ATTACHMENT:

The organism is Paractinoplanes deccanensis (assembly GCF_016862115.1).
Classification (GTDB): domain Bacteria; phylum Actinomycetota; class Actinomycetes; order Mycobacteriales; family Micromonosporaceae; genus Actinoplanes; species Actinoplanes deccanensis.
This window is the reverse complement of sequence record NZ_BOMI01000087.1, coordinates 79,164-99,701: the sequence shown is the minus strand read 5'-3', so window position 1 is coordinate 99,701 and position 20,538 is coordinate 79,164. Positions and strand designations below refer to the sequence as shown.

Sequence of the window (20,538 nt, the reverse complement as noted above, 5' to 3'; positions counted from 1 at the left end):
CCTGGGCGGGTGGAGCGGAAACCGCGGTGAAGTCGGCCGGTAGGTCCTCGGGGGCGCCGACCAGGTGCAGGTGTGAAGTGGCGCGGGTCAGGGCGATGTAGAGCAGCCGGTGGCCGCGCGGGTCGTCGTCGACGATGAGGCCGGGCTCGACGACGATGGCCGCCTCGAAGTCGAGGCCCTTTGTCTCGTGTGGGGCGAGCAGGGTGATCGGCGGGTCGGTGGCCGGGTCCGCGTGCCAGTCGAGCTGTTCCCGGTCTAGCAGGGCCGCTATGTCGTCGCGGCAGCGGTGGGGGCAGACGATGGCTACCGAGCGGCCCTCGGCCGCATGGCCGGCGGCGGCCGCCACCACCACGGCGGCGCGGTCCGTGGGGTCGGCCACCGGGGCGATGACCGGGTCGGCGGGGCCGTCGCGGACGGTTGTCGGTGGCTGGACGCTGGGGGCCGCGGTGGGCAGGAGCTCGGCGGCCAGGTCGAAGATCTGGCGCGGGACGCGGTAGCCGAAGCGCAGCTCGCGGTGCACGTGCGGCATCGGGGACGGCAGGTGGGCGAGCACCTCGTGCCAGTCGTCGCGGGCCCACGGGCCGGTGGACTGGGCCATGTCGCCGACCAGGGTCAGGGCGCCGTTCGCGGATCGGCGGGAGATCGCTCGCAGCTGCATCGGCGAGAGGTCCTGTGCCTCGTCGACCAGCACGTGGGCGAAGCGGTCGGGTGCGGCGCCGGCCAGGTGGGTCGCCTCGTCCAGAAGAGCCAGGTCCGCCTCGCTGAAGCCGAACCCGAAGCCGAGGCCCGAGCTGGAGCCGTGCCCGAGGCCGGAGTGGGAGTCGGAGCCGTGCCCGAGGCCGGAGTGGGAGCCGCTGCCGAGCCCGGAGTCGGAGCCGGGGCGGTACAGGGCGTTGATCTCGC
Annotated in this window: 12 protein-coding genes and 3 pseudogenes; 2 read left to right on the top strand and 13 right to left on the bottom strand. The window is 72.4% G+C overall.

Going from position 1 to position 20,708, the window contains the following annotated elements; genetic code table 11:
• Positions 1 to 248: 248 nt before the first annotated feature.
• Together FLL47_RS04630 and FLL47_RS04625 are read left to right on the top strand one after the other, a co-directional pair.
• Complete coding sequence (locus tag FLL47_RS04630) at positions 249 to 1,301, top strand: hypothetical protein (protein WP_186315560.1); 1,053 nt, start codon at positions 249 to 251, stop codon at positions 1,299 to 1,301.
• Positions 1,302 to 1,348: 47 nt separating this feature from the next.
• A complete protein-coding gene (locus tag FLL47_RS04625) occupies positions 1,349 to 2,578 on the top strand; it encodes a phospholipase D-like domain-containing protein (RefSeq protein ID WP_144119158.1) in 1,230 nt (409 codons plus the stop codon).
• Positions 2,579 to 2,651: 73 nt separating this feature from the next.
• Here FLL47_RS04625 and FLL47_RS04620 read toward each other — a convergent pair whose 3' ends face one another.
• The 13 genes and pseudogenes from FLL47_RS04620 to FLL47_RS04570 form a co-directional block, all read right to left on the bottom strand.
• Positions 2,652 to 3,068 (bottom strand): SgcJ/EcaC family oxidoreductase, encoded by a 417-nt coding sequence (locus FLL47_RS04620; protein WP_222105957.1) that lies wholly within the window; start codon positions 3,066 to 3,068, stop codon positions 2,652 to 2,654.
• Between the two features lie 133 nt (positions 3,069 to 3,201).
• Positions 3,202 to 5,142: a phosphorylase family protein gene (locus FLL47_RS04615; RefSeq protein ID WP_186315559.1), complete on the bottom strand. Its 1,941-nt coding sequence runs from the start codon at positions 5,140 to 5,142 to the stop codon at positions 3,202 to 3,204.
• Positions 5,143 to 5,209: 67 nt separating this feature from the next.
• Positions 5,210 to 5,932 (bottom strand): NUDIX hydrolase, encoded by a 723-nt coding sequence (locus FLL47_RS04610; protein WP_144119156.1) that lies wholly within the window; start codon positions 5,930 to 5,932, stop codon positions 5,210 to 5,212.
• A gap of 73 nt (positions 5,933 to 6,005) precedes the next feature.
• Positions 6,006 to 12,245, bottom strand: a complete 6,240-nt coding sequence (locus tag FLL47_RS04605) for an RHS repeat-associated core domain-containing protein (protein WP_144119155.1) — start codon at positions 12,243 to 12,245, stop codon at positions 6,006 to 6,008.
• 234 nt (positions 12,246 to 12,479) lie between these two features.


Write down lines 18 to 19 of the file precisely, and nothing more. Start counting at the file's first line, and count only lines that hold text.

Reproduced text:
• Positions 3,202 to 5,142: a phosphorylase family protein gene (locus FLL47_RS04615; RefSeq protein ID WP_186315559.1), complete on the bottom strand. Its 1,941-nt coding sequence runs from the start codon at positions 5,140 to 5,142 to the stop codon at positions 3,202 to 3,204.
• Positions 5,143 to 5,209: 67 nt separating this feature from the next.